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Symbio inaugurates first hydrogen fuel cell gigafactory; Stellantis to use Symbio fuel cells in Ram pickups

Symbio, an equally owned joint venture between automotive technology supplier Forvia, Michelin and Stellantis, inaugurated its first hydrogen fuel cell gigafactory, SymphonHy.

Located in Saint-Fons, in the Auvergne-Rhône-Alpes region, SymphonHy is the largest integrated fuel cell production site in Europe. The site houses the Group’s headquarters, a production plant, an innovation hub and the Symbio Hydrogen Academy. SymphonHy has a high level of automation and robotics supporting large-scale industrial production at a more competitive cost.

SymphonHy in figures:

  • A current production capacity of 16,000, to reach 50,000 by 2026.

  • An existing surface area of 26,000 m2; 40,000 m2 by 2026.

  • 7,000 m2 of space dedicated to innovation.

  • 8,000 m2 of ISO 8-certified cleanrooms.

  • More than 450 engineers, including 100 dedicated to innovation and around 20 PhDs covering a wide range of disciplines (electrochemical engineering, chemistry, materials science, etc.), brought together in a single world-class innovation center.

  • A site that is energy self-sufficient and certified “Very Good” by BREEAM.

With more than 30 years of experience, the support of its shareholders, leaders in the automotive world, and with six million kilometers of road-testing already on the clock, Symbio has developed unique expertise. The Group offers a broad portfolio of solutions that meet all power, durability and autonomy requirement for an efficient zero-emission mobility, from on-road light and mid-range commercial vehicles, trucks, pickups, buses and coaches, to off-road lifting and mechanical handling equipment.

Stellantis, one of the world’s leading automakers and also a Symbio co-shareholder, was the first company to market a zero-emission hydrogen solution for light commercial vehicles for the Peugeot e-Expert, Citroën e-Jumpy and Opel Vivaro-e models. The company is expanding its range to include large vans with a mid-power architecture, a range of up to 500 km and a recharge time of less than 10 minutes.

Stellantis confirmed its plans to develop a hydrogen technology for its Ram brand pickups, in line with its aim of electrifying its portfolio of vehicles with a range of 320 miles ALVW or 200 miles GCWR and fast tank refilling, without compromising on payload capacity. All these vehicles will be equipped with fuel cells produced by Symbio.

In partnership with the German group Schaeffler, Symbio has set up a 50/50 joint-venture, Innoplate, to produce bipolar plates (BPPs), a strategic component in fuel cells. (Earlier post.) Based in Alsace, France, Innoplate will be operational in the first quarter of next year with an initial capacity of 4 million BPPs, rising to around 50 million BPPs annually and employing more than 120 people by 2030.

Innoplate will help accelerate the production of new-generation BPPs for the PEM (proton exchange membrane) fuel cell market, improving performance and competitiveness while reducing costs.

SymphonHy is part of HyMotive, a strategic industrial and technological project supported by the European Union and the French government via the Important Projects of Common European Interest (IPCEI).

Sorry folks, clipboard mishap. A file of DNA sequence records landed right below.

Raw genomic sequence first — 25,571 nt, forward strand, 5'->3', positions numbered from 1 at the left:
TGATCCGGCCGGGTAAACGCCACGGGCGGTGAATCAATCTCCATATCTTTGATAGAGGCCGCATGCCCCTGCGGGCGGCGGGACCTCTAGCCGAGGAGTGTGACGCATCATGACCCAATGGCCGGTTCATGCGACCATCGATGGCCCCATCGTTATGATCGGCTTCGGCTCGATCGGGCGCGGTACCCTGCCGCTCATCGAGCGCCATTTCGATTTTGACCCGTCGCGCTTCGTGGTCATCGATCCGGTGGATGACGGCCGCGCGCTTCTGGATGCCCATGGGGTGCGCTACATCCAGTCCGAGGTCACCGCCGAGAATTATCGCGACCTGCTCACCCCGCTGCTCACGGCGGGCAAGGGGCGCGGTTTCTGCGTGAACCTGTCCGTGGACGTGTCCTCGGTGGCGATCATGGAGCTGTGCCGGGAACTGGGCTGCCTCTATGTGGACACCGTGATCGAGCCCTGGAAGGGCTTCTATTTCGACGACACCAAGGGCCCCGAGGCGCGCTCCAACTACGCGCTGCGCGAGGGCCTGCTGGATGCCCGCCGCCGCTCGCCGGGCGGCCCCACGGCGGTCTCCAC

HyMotive represents a total multi-year investment of €1 billion. It plans to build a second gigafactory, doubling its overall production capacity in France to 100,000 systems a year by 2028. The project also aims to develop technology to support the competitiveness of fuel cell technology, with the aim of achieving parity with battery-powered electric mobility and traditional thermal technology by 2030.

From a workforce of 50 in 2019, Symbio now employs over 750 people and expects to create 1,000 jobs as a result of the HyMotive project.



Anyone else loath the term 'gigafactory?'

It is a factory, if you want inefficient giga, then Baton Rouge built by Ford 100 years ago was giga.

In the bin. along with 'literally' which is usually anything but,


50,000 what? All this is a bit confusing.
50,000 fuel cells systems for cars? A FC system for a car and a FC system for a semi are very different beasts.

Is the billion dollars the budget of this factory, or the budget for the two planned factories? It seems a bit expensive if it's just one factory of this size.


The River Rouge plant started over 100 years ago was indeed the vision of Henry Ford to build an automobile from raw material (iron ore and timber) to finished product - a true “Giga” plant. However, in 1981 when I was in Dearborn working for Boeing recall that Ford sold the steel plant. (BTW Baton Rouge is in Louisiana.)
Quote from Bill Ford:
"My great-grandfather would have ore boats come from the U.P. to Detroit with iron ore and timber to the Rouge and within 24 hours a finished vehicle would come out. There was nothing like that in the country,"


On the Symbio website, the FC is for commercial applications, i.e. trucks, vans, etc.



They are talking present 16,000 future 50,000 fuel cell systems of varying sizes, mostly small range extenders in their vans, but also some much larger units for trucks.


In 1915, Henry Ford purchased marshland in Dearborn, Michigan near the Rouge River for the site of the new Rouge plant.


Anyone else loath the term 'gigafactory?'

I loath the misuse of the term. At 50kunits per year a more apropos term would be a kilo factory.

This sounds reminiscent of Hyundai’s 2016 claim that within 18 months they would be producing 15k FCEVs per year. Circa 2018 they announced that they would have 30k capacity “post 2020” which they subsequently clarified to mean 2021. This year they are on pace to produce fewer than 8k FCEVs. They have a ways to go before they reach “compliance car” level. At this point I’d say they are at large scale proof of concept.

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